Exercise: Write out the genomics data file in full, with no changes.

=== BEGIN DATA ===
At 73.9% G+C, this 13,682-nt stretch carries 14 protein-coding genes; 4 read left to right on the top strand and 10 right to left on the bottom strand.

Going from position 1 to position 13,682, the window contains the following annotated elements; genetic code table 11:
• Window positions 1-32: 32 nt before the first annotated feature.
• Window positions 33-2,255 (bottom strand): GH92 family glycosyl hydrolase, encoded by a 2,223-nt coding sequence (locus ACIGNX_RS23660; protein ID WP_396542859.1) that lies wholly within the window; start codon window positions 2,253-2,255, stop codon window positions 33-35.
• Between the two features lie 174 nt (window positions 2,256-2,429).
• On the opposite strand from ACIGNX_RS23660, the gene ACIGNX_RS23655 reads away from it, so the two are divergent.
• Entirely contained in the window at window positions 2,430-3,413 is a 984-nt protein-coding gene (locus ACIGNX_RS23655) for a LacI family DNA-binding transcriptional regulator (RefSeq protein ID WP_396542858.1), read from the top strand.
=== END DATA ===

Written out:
At 73.9% G+C, this 13,682-nt stretch carries 14 protein-coding genes; 4 read left to right on the top strand and 10 right to left on the bottom strand.

Going from position 1 to position 13,682, the window contains the following annotated elements; genetic code table 11:
• Window positions 1-32: 32 nt before the first annotated feature.
• Window positions 33-2,255 (bottom strand): GH92 family glycosyl hydrolase, encoded by a 2,223-nt coding sequence (locus ACIGNX_RS23660; protein ID WP_396542859.1) that lies wholly within the window; start codon window positions 2,253-2,255, stop codon window positions 33-35.
• Between the two features lie 174 nt (window positions 2,256-2,429).
• On the opposite strand from ACIGNX_RS23660, the gene ACIGNX_RS23655 reads away from it, so the two are divergent.
• Entirely contained in the window at window positions 2,430-3,413 is a 984-nt protein-coding gene (locus ACIGNX_RS23655) for a LacI family DNA-binding transcriptional regulator (RefSeq protein ID WP_396542858.1), read from the top strand.